Living on the Edge | Project HOME

Living on the Edge

  • Living on the Edge

This story originally appeared in our summer edition of News from HOME.

Kaizer Roberts was floored when he walked into the San Diego conference focused on youth  homelessness. “I was shocked at the number of people working for young people. I grew up in a place where nobody cared about you. Nobody wanted to see you succeed. To see so many people ready to help young people like me get to the next level was mind-blowing.”

Nationwide, young adults (ages 18-25) comprise one of the fastest growing groups of persons who are homeless. Kaizer, age 23 and a participant in our young adult pilot program for the past year, understands the terrain from the inside out.

Many of these young adults are transitioning from foster care, juvenile justice, or residential  treatment facilities. Others have fled abusive homes, including a disproportionate number who are LGBTQ.

These young people do not match typical “homeless” profiles. The vast majority do not self identify as “homeless.” Many never enter the shelter system or live on the streets, relying instead on “couch surfing"—moving from relative to friend with no permanent housing. “They may wear the freshest clothes out there, or have a hot girl on their arm,” says Kaizer. “They don’t consider themselves homeless because they sleep on someone’s couch. But the reality is, they are.”

These young people may connect and travel together, sleep occasionally in abandoned buildings or on the street, and work marginal jobs, if they have work at all. In Philadelphia, where a 26 percent  poverty rate makes it the poorest large city in the country, the symptoms of poverty hit these young people first. They are the product of poorly-performing and under-funded schools. They usually work low-wage, often part-time jobs with no benefits. If they were to apply for affordable public housing, they would face a ten-year wait.

They are the living faces of a new economic reality in this country, marked by an increasing wealth disparity which allows workers to work full-time yet still not be paid enough to afford stable housing. Often they do not have a high-school diploma or skills, and are not able to support themselves.

Yet not all the barriers they face are structural. “I often want to tell young people: ‘Swallow  your pride. Work with your parents,’” reflects Kaizer. “Many young people go homeless because they think they are grown, and they want to be independent but are not in a place to do that.  They  reject structure and rules—including programs that have these. Unless parents are destructive and abusive, work with them. I wish I’d had that mindset.”

We believe that with interventions to stabilize, educate, employ, and empower these young adults,  we can prevent them from cycling into the homeless system. More than a year ago, we launched a  pilot project supporting eight young people at JBJ Soul Homes. This Young Adult Program, a  strategic component of the Middleton Partnership, has been developed with lead funding by Leigh and John Middleton, the JBJ Soul Foundation, and the Neubauer Catalyst for Young Adults.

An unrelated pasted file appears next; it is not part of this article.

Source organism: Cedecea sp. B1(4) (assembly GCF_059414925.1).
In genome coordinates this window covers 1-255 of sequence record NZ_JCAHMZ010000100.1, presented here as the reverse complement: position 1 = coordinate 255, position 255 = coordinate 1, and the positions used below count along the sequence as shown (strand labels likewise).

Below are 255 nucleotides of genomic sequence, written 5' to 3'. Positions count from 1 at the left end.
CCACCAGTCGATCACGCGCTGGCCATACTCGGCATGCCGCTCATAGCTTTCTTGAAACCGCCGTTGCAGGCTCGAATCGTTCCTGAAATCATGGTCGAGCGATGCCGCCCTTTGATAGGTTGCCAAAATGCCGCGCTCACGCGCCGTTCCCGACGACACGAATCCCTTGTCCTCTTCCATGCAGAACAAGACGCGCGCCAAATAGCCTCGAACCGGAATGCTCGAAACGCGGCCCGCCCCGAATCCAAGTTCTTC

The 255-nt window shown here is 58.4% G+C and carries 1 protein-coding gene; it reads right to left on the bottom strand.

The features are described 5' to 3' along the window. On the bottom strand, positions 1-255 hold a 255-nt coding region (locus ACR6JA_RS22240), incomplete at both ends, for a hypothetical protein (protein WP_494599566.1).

Participants in the program are between 18 and 24, employed full-time, or employed part-time and in school. Their rent is capped at 30 percent of their income. Young adults set personal goals and meet with case managers often. They get support in budgeting, life skills, and health maintenance.

Even with housing and support, life is not easy for young adults. Kaizer spent three years  commuting four hours a day to retail jobs at suburban stores before getting a position in the city. He works nights so he has the chance to add in some school.

One year later, however, all the young people who joined this pilot project are still part of the  program. One has graduated from school and is living independently. Others are working on their goals, hoping to achieve full independence in the upcoming year.

Project HOME currently houses 26 young adults, (including the eight in our young adult program). Over the next five years, with the leadership of Mel Heifitz, Duane Perry, and Arthur Kaplan, we plan to increase housing and support services, including programming focused on the specific  concerns of LGBTQ youth.

In his spare time, Kaizer is dreaming of a new project. “I want to create a circle of care for  people who are homeless. I want to take them to lunch, listen to their story, ask them what would help them. I want to pay it forward.”

With grateful thanks to all of the funders of the Young Adult Program: Leigh and John Middleton; JBJ Soul Foundation; the Neubauer Catalyst for Young Adults; Duane Perry and Arthur Kaplan; John Alchin; Haines Foundation; Mel Heifitz; and the Vert Charitable Trust. More about the housing crisis many young adults face.

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